In 1978, Ronald Reagan told a joke about an employee who asks his boss to cut his salary and thus make him eligible for a public housing project -- ''the one downtown with a pool, sauna and tennis court.'' The boss agrees, then asks to be invited over for tennis. ''Certainly, Sir,'' the employee says. ''I believe the poor should share with the less fortunate.''
The story was one of many in the future president's repertoire of welfare jokes, which he told with much effect. Truth was beside the point. He sensed -- and he himself felt -- the widespread rage at welfare abuse. Much of the nation felt ripped off.
The latter-day Ronald Reagan is Richard Gephardt. His issue is not welfare, but trade. Clearly, he has learned something from the president. He senses -- and he himself might really feel -- the growing frustration of Americans as they see their country slip from economic king of the mountain to something markedly less.
For instance, Bridgestone, a Japanese firm, just bought most of Firestone's tire operations. Firestone has long been synonymous with tires and American dominance of the industry. It had plants worldwide and rubber plantations in foreign countries. Now the company is substantially out of the tire business.
When it came to welfare jokes, Reagan had the help of countless straight men. They were Democrats, particularly liberals, who refused against the weight of all the evidence to concede something was wrong with the welfare system. With evidence accumulating of cheating and the inability of the welfare program to raise some people out of poverty, liberals nevertheless defended their creation. They seemed to feel that to concede imperfections was to concede the totality of the conservative argument: all of welfare was an expensive and immoral joke.
It's the same with trade. Gephardt is on to something. Trade restrictions do exist. We have them and so do our trading partners. Sometimes, they work to our disadvantage and something ought to be done about them. Yet much of the ''establishment'' is so enamored of ''free trade'' that it will not concede that such a thing does not exist. What it fears most is a popular demand to protect American jobs by erecting trade barriers -- possibly triggering a worldwide economic depression.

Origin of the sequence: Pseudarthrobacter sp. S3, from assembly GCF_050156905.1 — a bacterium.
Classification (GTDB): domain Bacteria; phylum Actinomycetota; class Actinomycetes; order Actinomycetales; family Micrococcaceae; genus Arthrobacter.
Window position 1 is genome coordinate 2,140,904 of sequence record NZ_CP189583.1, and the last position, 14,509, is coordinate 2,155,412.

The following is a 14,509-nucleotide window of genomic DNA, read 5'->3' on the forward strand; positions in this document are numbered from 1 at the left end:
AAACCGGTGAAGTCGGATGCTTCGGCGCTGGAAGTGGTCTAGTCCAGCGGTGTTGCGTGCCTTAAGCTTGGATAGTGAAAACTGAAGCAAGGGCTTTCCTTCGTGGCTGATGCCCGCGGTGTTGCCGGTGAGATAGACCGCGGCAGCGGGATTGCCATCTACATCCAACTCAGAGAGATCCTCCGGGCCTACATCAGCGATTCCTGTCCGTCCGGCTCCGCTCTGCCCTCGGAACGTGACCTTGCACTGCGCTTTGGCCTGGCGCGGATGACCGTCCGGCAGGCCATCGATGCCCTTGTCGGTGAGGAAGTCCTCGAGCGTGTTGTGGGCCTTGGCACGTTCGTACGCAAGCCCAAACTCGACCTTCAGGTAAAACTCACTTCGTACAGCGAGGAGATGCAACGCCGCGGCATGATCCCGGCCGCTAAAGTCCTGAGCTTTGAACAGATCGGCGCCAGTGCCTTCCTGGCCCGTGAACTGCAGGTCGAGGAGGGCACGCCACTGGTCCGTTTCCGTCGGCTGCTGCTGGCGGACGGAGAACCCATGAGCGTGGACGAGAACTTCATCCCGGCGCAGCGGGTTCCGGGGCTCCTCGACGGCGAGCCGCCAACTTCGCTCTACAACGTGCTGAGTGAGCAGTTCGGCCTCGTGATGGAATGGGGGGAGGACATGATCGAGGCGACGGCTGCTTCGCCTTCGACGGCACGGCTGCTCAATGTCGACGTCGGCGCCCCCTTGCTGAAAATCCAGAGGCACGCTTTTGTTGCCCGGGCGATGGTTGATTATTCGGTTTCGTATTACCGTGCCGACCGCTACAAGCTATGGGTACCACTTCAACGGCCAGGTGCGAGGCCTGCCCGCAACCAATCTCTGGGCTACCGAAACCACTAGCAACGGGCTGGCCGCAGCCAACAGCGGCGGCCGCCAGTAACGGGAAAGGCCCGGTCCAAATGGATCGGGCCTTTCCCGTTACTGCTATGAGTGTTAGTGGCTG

This Reagan-like ability to distill and package a message, to strike a chord in the American people, is to Gephardt's credit. The trade message he now espouses is approximately the same one he espoused a year ago. Back then, however, he also pointed out that the bulk -- maybe 80 percent -- of America's trade problems was internal. In some markets, trade restrictions play almost no role at all. American industry simply cannot compete. But now, the imperatives of the 15- and 30-second spot have been imposed. On television, a sophisticated analysis has been reduced to a simplistic call for retaliation. It has worked for Gephardt, but it won't work for the economy.
Most comparisons eventually run out of steam, and comparing Reagan on welfare with Gephardt on trade is no exception. By 1978, Reagan had spent 14 years championing conservative principles. He was a known commodity. That's not the case with Gephardt -- an alleged political chameleon who takes on the coloration of the constituency he's wooing at the moment. If his opponents were to make a 15-second campaign bio of Gephardt, the Righteous Richard of old would metamorphose into Demagogue Dick. His opponents are furious with him.
But politicians should heed the message and not just attempt to rebut the messenger. Gephardt has a point about trade barriers, and he's saying something about America that's as obvious as a parking lot full of Hondas: the erosion of American power and prestige has yet to be dealt with, and many people feel they are being ripped off and played the patsy by foreign governments.
When Reagan's gibes at welfare mined feelings of frustration, they were dismissed as simplistic. Almost everyone said so. Only the voters disagreed.